Reddit, crazy as it can be at times, is a great time-waster - no argument there. And while it's fun to browse /r/videos and /r/aww during occasional bits of downtime (that turn into extended cute-animal breaks), I find the site even more captivating when I can entertain myself and feel like I'm learning something.
Photo: Jerod Harris (Getty Images)
For that, I think it's critical to find quality subreddits that can tell you a bit more about our big wide world.
Subreddits such as /r/helpmefind or /r/tipofmytongue are great for getting the crowd to help you out with random topics that pop into your head, such as "What was the bad guy's name in the Hero Quest board game?"
If you prefer style over spells, /r/findfashion is your ticket.
The classic /r/askreddit is great for your larger questions - even that stupid one about duck-sized horses - and /r/explainlikeimfive is perfect for easily digestible answers to potentially complex topics.
Here's the thing, though. I've been a Reddit user for nine years, and even I feel as though there's a whole world of content out there that I'm not seeing. From giant subreddits you might not have stumbled across yet, to tiny little communities that feature highly-detailed posts about relatively obscure topics, Reddit is a giant message board for everything and anything you could want.
And even if you search out subreddits for things you like, there's no guarantee you'll find the best one, or even a decent one. And then there are all the private subreddits and... well, it's a lot.
'Find a Reddit' is the best way to learn about new subreddits
Thankfully, some crafty Reddit user created /r/findareddit/, which starts to make one's browsing feel a bit like Inception. You'll want to bookmark this subreddit and visit regularly, because it's a great gathering place where people can bring up topics they're interested in and receive a crowd-sourced list of subreddits they might want to check out.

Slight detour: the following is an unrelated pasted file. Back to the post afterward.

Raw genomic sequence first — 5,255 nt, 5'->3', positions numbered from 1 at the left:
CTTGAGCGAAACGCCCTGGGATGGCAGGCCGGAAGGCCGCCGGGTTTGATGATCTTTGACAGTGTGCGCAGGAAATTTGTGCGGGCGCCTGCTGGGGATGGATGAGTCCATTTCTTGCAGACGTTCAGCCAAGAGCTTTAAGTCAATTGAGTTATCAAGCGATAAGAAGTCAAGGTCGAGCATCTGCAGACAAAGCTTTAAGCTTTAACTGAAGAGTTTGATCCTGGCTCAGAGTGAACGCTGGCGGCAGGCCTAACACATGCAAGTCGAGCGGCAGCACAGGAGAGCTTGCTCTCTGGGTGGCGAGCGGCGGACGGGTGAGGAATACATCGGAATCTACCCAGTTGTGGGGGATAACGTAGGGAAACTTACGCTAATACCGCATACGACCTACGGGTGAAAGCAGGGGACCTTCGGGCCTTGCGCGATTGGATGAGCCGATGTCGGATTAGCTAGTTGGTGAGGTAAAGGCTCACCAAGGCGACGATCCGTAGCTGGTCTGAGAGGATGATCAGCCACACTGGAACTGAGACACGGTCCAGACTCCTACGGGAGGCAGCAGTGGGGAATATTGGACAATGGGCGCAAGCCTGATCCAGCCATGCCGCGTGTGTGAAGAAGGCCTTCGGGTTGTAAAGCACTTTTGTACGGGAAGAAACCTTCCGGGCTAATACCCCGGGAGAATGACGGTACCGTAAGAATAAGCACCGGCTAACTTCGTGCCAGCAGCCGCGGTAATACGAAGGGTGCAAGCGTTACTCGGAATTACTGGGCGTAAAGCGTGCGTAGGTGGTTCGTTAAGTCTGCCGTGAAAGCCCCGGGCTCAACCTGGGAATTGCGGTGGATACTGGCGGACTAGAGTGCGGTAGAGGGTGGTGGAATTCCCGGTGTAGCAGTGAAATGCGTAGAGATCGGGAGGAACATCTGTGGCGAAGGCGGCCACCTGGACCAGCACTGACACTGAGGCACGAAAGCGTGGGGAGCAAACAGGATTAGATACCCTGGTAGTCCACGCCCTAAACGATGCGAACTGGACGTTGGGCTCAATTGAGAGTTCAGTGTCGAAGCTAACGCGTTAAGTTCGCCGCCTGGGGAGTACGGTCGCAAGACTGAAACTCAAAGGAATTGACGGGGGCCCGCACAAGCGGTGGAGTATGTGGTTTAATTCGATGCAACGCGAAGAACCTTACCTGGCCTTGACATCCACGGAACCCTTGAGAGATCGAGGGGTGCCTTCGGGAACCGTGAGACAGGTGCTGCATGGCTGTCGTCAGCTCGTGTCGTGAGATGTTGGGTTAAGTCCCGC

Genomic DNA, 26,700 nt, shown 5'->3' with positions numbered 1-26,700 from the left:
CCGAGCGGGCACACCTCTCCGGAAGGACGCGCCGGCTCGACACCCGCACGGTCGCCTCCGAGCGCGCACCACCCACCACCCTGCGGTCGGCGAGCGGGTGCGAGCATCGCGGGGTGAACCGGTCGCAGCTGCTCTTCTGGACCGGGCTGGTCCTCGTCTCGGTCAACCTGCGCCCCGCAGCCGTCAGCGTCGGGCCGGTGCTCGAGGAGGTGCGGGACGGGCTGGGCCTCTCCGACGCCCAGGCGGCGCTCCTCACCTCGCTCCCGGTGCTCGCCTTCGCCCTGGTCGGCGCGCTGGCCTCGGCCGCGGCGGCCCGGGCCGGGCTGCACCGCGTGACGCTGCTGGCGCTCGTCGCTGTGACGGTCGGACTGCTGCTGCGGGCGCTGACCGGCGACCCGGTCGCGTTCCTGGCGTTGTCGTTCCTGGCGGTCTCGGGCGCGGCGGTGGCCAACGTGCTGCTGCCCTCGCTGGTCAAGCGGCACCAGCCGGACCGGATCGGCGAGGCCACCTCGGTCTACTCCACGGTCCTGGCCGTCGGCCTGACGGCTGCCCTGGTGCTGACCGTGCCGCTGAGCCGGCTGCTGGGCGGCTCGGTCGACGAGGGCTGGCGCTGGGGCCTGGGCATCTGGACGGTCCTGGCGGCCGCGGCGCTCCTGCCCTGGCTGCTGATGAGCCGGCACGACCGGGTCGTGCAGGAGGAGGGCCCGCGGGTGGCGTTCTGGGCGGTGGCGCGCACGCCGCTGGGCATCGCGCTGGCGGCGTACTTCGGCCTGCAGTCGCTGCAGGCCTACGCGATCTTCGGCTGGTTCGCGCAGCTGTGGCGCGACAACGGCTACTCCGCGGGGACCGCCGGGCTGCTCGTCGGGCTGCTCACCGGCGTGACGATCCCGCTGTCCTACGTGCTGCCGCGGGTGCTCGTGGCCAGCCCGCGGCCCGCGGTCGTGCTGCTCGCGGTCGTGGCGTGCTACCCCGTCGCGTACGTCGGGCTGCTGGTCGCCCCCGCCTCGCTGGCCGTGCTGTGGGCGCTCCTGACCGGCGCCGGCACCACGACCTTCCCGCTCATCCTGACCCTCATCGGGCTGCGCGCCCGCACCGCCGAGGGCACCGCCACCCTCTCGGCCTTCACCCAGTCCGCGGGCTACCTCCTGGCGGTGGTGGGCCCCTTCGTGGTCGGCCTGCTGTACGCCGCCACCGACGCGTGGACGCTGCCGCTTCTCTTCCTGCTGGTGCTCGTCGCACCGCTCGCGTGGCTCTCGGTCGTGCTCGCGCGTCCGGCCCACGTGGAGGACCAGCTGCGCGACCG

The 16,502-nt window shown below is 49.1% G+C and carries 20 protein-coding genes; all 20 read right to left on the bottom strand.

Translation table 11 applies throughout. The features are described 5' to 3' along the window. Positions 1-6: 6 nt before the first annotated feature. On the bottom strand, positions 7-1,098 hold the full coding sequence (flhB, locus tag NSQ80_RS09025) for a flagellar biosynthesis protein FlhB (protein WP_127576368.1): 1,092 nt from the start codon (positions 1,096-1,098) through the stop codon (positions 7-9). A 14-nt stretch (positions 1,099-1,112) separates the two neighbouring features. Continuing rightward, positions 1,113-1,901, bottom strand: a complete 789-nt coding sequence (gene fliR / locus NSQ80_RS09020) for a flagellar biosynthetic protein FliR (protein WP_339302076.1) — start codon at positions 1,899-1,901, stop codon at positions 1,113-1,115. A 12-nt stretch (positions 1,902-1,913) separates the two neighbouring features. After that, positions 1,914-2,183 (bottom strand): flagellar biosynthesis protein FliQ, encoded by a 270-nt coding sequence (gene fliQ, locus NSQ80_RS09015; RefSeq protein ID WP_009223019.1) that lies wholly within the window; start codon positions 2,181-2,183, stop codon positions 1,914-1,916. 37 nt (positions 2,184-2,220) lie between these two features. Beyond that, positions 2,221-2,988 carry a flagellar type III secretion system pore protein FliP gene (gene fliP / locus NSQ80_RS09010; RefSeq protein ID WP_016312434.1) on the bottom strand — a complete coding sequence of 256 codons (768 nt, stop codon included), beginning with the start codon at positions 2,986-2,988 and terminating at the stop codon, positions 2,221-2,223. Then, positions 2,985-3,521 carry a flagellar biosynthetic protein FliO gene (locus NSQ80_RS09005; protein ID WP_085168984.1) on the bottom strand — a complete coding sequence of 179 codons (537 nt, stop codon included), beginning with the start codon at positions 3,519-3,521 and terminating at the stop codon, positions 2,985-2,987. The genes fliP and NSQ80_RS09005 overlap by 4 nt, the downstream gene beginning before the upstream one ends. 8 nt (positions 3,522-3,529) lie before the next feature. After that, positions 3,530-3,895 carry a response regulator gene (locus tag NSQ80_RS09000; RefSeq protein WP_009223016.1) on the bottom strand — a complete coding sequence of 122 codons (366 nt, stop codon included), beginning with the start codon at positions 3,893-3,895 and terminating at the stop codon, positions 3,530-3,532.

Screenshot: David Murphy
My favourite so far? The commenter asking whether there is a subreddit "for cats. Not of cats... but for them." As in, a subreddit that catalogues different images (and videos?) of birds, fish, tumbleweeds, and all the other things that capture a cat's attention for a few minutes, which cat owners can then show their pets to keep them entertained. (Sorry, dog owners.)
Other examples that piqued my curiosity include:
- Is there a reddit that users recommend historical fiction books?
- Car Advice for People Who Know Nothing About Cars
- Is there a sub that will help you make your lame PC into a decent one?
- A subreddit were people edit kermit the frog into movie scenes?
- Is there a subreddit of when an LED sign has a letter or a few burnout and it says something accidentally humorous.
I could go on, but I suggest going to check out the page, browse through some top requests, ask for a subreddit or two around a topic you love and, if you have an encyclopedic knowledge of Reddit, maybe suggest an answer or two for those looking for communities of their very own. Your obscure interest is another person's fandom.